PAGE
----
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/content/aip/journal/jcp/139/10/10.1063/1.4818747
2013-09-09
2016-09-29

Abstract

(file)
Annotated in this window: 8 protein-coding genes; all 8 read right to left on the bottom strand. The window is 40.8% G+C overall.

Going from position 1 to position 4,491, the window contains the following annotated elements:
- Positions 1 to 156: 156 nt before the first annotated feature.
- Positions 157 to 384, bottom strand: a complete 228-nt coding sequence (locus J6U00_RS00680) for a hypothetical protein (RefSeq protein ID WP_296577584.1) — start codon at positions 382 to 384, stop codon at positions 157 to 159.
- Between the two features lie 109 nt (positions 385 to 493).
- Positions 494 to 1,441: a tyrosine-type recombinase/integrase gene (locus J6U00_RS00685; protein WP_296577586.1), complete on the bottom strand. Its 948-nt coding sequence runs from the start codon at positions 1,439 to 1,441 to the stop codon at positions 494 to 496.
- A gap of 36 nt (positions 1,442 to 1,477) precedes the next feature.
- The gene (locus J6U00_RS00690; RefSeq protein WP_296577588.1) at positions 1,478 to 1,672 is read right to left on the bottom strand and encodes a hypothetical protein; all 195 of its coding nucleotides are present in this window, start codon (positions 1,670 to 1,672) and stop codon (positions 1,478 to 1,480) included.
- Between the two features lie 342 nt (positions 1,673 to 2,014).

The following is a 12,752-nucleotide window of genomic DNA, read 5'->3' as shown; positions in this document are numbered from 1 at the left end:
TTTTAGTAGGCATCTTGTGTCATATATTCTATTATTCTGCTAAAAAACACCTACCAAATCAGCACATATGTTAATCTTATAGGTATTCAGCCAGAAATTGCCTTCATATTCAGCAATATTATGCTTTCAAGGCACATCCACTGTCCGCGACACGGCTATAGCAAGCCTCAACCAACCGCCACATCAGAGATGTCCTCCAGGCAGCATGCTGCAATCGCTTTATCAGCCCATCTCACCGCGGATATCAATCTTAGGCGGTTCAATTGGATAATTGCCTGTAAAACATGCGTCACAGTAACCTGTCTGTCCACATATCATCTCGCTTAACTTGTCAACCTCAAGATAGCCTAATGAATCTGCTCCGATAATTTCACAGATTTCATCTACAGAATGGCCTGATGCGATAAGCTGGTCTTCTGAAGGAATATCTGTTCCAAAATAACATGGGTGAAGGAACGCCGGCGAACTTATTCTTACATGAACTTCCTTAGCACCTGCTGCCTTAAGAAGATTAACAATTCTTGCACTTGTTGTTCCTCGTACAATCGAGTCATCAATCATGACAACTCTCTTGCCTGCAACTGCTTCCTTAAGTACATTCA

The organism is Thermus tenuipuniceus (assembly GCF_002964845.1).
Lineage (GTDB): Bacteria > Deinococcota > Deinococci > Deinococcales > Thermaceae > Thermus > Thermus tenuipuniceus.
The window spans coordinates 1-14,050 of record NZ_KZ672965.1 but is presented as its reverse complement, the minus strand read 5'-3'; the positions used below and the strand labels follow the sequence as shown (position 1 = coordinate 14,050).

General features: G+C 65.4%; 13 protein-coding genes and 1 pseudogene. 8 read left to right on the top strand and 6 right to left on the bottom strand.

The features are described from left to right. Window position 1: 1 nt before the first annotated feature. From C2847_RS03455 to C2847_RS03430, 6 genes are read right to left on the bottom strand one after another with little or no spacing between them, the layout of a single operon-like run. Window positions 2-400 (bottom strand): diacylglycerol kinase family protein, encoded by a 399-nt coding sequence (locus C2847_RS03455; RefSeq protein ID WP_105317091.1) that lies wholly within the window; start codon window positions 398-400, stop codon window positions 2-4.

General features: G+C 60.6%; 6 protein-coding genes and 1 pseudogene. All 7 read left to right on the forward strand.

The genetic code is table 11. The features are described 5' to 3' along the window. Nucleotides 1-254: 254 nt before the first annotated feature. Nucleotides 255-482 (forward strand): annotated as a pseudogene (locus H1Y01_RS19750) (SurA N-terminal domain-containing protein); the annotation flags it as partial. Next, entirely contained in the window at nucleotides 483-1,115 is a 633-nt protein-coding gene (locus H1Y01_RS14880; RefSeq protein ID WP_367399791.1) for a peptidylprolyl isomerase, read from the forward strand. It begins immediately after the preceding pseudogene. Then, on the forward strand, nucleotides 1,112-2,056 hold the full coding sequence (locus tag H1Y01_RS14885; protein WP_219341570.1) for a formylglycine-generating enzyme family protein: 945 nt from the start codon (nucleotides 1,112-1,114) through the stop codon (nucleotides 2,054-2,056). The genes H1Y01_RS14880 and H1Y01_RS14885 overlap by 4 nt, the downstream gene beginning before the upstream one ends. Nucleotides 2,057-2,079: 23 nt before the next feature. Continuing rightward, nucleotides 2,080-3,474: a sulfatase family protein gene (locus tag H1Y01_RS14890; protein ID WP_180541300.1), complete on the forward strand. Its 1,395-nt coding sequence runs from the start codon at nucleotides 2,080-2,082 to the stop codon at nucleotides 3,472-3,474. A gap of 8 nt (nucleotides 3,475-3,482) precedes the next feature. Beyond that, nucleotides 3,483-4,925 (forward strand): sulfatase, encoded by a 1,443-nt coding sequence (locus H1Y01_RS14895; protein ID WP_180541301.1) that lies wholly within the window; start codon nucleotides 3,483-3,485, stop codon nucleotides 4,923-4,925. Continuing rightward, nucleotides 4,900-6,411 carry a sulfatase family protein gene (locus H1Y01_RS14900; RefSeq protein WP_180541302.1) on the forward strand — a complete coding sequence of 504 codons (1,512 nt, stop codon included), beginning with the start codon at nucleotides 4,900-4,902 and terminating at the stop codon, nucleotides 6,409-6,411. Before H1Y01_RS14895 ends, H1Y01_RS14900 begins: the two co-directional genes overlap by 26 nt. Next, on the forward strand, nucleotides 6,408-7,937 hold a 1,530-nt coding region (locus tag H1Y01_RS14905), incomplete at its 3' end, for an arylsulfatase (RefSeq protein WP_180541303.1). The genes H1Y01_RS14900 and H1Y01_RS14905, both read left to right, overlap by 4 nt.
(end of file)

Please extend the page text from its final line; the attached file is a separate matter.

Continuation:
Computing phase diagrams of model systems is an essential part of computational condensed matter physics. In this paper, we discuss in detail the interface pinning (IP) method for calculation of the Gibbs free energy difference between a solid and a liquid. This is done in a single equilibrium simulation by applying a harmonic field that biases the system towards two-phase configurations. The Gibbs free energy difference between the phases is determined from the average force that the applied field exerts on the system. As a test system, we study the Lennard-Jones model. It is shown that the coexistence line can be computed efficiently to a high precision when the IP method is combined with the Newton-Raphson method for finding roots. Statistical and systematic errors are investigated. Advantages and drawbacks of the IP method are discussed. The high pressure part of the temperature-density coexistence region is outlined by isomorphs.

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